return (int)((int)A | (int)B) ^ (int)B;
    }
    public static object Diff(object A, object B)
    {
        if ((A == null) || (B == null)) throw(new ArgumentNullException());
        if (A.GetType() != B.GetType()) throw(new Exception("Different set types"));
        return (int)((int)A | (int)B) ^ (int)B;
    }

    // Membership - A in B, A can be a single value or a set. 
    public static bool In(object A, object B)
    {
        if ((A == null) || (B == null)) throw(new ArgumentNullException());
        if (A.GetType() != B.GetType()) throw(new Exception("Different set types"));
        return (((int)A & (int)B) == (int)A);
    }
}

Using the code

To use the code, copy the class into a source document, choosing an appropriate namespace and then...

//[FlagsAttribute] 
//enum Day { Saturday, Sunday, Monday, Tuesday, Wednesday, Thursday, Friday };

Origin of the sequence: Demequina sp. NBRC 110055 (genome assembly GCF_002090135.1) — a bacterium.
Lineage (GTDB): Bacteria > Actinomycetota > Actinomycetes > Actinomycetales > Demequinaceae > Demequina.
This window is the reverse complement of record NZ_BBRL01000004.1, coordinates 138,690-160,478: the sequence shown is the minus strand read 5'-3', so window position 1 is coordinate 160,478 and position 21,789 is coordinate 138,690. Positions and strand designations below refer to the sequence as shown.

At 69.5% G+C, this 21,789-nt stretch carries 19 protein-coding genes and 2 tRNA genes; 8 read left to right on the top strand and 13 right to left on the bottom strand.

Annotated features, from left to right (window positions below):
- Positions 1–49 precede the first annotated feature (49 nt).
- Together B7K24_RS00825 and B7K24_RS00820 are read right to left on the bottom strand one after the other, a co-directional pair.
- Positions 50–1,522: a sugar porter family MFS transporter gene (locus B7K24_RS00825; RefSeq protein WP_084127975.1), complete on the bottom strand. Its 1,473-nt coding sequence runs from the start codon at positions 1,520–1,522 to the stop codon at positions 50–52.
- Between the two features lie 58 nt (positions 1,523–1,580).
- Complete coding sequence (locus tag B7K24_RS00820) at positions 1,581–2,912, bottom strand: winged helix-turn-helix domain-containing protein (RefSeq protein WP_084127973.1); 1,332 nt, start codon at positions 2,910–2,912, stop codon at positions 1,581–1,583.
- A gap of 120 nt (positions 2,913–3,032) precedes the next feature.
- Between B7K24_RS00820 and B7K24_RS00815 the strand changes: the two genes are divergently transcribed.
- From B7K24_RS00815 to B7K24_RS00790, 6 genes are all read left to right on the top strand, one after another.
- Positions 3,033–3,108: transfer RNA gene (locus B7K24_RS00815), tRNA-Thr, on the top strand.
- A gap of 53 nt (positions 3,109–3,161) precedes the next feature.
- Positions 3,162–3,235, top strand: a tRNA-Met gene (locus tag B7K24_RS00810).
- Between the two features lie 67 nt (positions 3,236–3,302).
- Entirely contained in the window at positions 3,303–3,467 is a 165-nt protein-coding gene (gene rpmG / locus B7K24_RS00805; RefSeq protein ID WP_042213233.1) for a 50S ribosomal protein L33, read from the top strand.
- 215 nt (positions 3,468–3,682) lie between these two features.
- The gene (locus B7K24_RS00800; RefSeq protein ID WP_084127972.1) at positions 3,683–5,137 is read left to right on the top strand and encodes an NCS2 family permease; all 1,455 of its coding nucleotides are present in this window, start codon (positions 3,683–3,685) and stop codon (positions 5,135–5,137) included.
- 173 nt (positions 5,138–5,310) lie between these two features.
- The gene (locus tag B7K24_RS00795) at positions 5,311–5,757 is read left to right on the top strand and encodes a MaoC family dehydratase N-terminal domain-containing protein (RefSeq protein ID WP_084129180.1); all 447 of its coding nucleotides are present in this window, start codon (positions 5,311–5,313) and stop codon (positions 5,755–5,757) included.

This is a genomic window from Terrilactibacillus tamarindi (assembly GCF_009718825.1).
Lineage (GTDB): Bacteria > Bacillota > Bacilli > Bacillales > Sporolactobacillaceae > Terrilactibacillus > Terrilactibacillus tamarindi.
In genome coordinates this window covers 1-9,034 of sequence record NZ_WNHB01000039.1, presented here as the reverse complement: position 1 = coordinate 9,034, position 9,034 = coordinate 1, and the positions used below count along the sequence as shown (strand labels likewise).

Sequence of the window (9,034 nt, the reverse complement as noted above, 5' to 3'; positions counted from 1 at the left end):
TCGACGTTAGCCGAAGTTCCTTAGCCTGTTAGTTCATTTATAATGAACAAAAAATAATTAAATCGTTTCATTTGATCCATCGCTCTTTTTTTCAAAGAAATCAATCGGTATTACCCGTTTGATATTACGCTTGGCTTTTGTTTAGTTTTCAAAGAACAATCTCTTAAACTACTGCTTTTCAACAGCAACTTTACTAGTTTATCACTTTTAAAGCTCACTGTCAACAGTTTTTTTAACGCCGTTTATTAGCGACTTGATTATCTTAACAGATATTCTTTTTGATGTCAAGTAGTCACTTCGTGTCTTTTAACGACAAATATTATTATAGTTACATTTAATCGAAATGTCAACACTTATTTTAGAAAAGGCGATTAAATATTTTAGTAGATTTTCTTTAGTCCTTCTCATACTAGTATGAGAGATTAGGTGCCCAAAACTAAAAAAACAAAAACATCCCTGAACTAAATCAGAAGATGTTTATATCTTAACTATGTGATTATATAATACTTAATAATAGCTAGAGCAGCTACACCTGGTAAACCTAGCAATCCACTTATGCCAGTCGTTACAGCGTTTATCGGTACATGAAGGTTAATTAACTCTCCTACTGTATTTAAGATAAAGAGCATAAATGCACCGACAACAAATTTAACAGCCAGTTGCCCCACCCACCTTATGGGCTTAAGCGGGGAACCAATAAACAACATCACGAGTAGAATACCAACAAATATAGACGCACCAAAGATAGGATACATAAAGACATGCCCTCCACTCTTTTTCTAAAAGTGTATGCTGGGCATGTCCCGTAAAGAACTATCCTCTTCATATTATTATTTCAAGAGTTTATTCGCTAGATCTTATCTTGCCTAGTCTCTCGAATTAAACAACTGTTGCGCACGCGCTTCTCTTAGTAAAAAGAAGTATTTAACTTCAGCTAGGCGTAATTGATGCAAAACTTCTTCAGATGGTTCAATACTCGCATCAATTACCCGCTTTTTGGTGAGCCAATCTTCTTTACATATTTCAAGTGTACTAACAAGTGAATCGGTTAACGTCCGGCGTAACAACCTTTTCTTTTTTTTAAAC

[FlagsAttribute] 
enum Day { Saturday = 1, Sunday = 2, Monday = 4, Tuesday = 8, 
                  Wednesday = 16, Thursday = 32, Friday = 64 }; 

private void button1_Click(object sender, System.EventArgs e) 
{
    // Union
    Day A = Day.Wednesday;
    Day B = Day.Friday | Day.Tuesday; // OR using |
    Day C = (Day)CSet.Or(A, B); // OR using CSet.Or()
    MessageBox.Show(C.ToString());

    // Intersection
    C = (Day)CSet.And(Day.Tuesday, B);
    MessageBox.Show(C.ToString());

    // Difference
    A = Day.Wednesday;
    B = Day.Wednesday | Day.Wednesday;
    C = (Day)CSet.Xor(A, B);
    MessageBox.Show(C.ToString());

    // Membership
    A = Day.Wednesday | Day.Tuesday;
    B = Day.Wednesday;
    MessageBox.Show(CSet.In(B, A).ToString());
}

That's it. I hope you'll find this tiny class useful.

License

This article, along with any associated source code and files, is licensed under The Code Project Open License (CPOL)

About the Author

Theo Bebekis
Software Developer
Greece Greece
I'm a C# and Delphi developer and trainer from Thessaloniki, Greece.

Comments and Discussions

 
GeneralJust what I was looking for Pinmembermrsnipey24-Jul-07 21:21 
GeneralThank you! PinmemberChristopher Scholten27-Jul-05 19:04 
GeneralBase class PinmemberIgor Vigdorchik16-Oct-04 12:00 
GeneralRe: Base class Pinmembernorm.net17-Oct-04 21:38